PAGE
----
Twenty-first century women should be proud to be who they are before they set foot in the bar, without having to pretend to be something they’re not.





Uphill climb for female paramedics

4 12 2008

Kara Bertrand
Life Reporter, Humber Et Cetera
Published: February 6, 2008

Physical demands can be blamed for fewer women enrolling.
The strength requirements of the paramedic program are linked to the decrease in women successfully completing the course, said program co-ordinator Lynne Urszenyi.

“At the end of the day you can be a great paramedic, but if you can’t lift your patient into the ambulance to get them to the hospital, you’re of no use to the patient,” she said.

Urszenyi said the lift weight requirements were raised two years ago by nine kilograms to reflect the changing weight of the population.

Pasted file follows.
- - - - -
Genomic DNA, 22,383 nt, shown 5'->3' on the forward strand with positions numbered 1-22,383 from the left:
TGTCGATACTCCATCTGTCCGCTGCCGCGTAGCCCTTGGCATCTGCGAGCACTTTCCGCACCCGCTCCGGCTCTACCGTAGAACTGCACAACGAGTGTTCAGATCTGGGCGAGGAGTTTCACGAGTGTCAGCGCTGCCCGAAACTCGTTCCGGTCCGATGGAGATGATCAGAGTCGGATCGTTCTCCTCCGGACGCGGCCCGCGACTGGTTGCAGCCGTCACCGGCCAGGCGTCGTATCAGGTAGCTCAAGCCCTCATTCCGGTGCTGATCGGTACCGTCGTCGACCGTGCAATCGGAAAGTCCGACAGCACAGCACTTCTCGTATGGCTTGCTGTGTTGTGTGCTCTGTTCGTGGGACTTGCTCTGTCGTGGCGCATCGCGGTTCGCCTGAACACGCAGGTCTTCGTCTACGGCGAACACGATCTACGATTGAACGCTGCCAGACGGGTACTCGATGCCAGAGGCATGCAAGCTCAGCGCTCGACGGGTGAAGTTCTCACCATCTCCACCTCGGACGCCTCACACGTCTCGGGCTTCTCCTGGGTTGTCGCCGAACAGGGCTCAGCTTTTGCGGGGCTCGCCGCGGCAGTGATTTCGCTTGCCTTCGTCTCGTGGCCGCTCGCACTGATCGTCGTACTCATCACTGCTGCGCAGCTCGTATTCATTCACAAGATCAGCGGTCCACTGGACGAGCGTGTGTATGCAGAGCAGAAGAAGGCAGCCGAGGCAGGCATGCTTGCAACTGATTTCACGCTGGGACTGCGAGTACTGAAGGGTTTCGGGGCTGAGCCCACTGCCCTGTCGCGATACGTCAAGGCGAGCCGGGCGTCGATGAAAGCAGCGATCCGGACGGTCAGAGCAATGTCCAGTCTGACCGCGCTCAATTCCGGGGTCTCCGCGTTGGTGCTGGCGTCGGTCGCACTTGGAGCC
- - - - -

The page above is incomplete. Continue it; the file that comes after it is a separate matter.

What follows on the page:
“In the last two years, we’ve had more male students than female students,” she said. “For about eight years prior to that, it was exactly 50-50 split between men and women in the program.”

The paramedic program this term has 71 per cent men and 29 per cent women, said Patricia Van Horne, associate registrar of records.

Other programs are seeing the same imbalance between genders, which can often bring different perspectives into industries generally dominated by one particular sex.

The police foundations program at Lakeshore, has 73 per cent male enrollment, with only 27 per cent female enrollment.

“Historically, policing has been a male dominated industry,” said Arthur Lockhart, a teacher in the program. “But women are very powerful human beings and they bring great insight into the program.”